Landrieu also appears in a social video ad for the group appealing to “our children’s future” as a reason to “reach our climate goals faster” through gas, over a scene of one child pushing another along on a skateboard. The former senators did not respond to requests for comment.
In recent ads targeting younger residents, Natural Allies also used leaders of the labor movement to tie natural gas to “good union jobs”.
Nationally, the group spent more than $4m between 2021 and 2022 on a media blitz in Washington. It placed ads across DC outlets, environmental industry publications including E&E News and Politico newsletters, and cable news stations, according to an April 2022 presentation obtained by Floodlight and analysis of ads.
Natural Allies’ executive director Waller has also presented to energy regulators, giving a virtual presentation to the gas committee of the National Association of Regulatory Utility Commissioners in January 2021.
“They’ve actually asked us to help give them cover,” Waller, Natural Allies’ executive director, said of her meetings with regulators on the industry podcast, a month after her initial presentation.
“This Natural Allies campaign … will help them explain to the public the need for natural gas. I won’t name names, but many of the commissioners, they don’t like what’s happening. They’ve been forced to go to net zero by 2030. They can’t do it.”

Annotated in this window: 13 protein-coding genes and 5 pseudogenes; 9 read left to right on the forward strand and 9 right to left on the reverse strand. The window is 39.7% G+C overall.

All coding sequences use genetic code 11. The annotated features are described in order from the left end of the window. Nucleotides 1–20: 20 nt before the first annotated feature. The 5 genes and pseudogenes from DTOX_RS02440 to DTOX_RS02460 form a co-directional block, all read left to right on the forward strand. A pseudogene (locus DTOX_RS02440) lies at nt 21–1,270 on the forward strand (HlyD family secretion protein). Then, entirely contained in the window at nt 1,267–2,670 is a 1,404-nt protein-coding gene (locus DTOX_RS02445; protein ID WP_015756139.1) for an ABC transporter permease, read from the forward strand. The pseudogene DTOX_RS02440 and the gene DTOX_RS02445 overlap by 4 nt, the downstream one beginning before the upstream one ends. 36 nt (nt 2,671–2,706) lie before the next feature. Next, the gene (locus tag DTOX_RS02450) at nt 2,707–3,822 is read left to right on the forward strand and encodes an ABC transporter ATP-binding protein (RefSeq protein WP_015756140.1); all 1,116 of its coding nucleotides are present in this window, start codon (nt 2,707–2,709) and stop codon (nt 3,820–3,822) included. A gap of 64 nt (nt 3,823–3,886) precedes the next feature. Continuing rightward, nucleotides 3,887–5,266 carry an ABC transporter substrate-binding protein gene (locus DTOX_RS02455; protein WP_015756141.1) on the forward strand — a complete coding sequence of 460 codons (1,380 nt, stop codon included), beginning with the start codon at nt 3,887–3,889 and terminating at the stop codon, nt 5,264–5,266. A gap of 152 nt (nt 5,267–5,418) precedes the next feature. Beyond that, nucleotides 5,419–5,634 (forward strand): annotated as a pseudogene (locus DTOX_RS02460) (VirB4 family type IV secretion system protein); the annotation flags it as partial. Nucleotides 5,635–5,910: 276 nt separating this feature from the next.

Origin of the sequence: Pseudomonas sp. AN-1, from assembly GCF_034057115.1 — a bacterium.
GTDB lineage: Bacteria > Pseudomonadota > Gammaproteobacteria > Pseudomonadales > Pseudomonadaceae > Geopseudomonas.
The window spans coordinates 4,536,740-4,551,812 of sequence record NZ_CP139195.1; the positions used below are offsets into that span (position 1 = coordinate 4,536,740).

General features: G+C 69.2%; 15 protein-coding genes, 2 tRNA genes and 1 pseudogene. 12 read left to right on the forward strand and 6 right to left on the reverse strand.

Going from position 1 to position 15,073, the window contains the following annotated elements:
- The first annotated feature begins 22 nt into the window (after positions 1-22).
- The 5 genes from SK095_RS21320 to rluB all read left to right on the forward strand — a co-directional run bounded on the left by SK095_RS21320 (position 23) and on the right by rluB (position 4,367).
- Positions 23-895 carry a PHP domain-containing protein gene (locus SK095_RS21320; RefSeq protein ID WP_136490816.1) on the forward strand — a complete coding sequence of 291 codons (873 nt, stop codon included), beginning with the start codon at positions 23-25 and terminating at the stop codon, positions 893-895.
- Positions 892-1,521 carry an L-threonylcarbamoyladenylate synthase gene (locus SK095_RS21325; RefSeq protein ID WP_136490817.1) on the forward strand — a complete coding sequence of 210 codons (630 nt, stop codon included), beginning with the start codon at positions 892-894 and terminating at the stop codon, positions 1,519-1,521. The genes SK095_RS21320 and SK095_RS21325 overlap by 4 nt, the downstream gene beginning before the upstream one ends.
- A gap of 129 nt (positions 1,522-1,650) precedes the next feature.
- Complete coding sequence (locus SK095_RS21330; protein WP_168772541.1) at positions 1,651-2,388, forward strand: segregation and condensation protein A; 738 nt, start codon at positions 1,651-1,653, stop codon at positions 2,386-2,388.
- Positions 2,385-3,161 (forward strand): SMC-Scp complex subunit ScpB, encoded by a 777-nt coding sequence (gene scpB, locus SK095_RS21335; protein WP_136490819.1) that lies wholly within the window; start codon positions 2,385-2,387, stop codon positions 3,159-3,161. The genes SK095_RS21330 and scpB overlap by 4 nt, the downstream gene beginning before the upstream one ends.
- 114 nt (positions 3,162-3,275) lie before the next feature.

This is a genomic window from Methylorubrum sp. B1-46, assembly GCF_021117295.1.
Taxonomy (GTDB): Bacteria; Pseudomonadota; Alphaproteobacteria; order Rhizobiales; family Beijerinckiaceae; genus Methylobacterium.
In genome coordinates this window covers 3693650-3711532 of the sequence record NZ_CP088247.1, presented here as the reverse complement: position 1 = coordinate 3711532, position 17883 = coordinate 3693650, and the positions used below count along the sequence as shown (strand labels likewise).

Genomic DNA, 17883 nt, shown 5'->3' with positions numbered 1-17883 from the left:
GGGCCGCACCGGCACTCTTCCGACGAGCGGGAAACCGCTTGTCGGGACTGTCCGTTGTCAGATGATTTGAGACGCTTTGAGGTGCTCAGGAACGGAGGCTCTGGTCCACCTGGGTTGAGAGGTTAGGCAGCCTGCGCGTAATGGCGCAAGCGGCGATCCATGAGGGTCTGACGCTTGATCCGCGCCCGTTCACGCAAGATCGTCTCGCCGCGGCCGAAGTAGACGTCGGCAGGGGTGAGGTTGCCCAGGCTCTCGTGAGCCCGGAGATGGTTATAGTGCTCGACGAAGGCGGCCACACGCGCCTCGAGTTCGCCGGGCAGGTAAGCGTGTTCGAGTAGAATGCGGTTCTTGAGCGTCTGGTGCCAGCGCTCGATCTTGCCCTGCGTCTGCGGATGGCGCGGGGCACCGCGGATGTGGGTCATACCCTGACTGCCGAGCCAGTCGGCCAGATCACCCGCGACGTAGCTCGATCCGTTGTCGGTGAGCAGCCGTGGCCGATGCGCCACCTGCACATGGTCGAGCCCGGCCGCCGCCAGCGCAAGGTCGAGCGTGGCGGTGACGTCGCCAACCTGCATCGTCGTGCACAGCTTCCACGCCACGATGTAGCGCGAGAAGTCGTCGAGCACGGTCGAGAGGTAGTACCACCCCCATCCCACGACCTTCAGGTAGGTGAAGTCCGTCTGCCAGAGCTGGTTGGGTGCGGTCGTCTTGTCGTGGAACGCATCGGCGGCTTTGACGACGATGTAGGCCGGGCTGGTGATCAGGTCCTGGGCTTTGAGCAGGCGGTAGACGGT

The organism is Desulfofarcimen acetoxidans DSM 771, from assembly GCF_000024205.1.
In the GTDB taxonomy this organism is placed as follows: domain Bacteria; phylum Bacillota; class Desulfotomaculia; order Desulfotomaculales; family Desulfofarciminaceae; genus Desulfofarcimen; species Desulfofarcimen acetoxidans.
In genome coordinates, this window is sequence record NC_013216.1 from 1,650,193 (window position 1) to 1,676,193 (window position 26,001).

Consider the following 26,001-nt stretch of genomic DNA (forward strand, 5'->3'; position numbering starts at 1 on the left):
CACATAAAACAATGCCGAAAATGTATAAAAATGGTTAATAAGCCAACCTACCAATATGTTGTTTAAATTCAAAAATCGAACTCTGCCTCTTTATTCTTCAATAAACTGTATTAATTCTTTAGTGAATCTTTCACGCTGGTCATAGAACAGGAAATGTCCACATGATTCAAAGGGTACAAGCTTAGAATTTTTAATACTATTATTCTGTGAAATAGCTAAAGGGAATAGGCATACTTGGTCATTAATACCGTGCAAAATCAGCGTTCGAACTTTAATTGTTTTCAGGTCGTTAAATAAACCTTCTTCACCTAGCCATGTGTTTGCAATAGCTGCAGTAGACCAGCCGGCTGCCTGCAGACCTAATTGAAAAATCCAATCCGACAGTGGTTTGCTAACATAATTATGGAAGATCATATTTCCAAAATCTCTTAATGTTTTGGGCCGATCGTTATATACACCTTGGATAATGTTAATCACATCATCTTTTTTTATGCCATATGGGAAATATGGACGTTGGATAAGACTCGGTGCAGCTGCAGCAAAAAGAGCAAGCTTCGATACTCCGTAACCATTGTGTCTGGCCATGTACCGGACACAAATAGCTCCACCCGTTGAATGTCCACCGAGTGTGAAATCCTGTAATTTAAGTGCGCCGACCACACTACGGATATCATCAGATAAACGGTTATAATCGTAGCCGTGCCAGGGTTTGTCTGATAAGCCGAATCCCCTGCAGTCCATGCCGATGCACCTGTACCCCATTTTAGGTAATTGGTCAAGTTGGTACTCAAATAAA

Critics say the targets of these advertisements are part of an old playbook.
Mustafa Santiago Ali, vice-president of environmental justice at the National Wildlife Federation and former head of the environmental justice program at the Environmental Protection Agency, said that, like the gas industry, as harmful industries like tobacco and lead “saw greater scrutiny, they began to focus on subpopulations – whether it was younger people or folks of color – and tried to make their marketing have more resonance with those communities.”
Ali pointed out one recent Natural Allies ad that featured Alice H Parker, a Black inventor who a century ago patented a home heating system that used natural gas.
“On the face [of it]… they’re recognizing the contributions of African Americans,” Ali says. “But what they’re really trying to do is reinforce the relationship between the Black community and natural gas.”
He said these messages leave out what science has proven to be a disproportionate effect of pollution and climate impacts on Black and brown communities.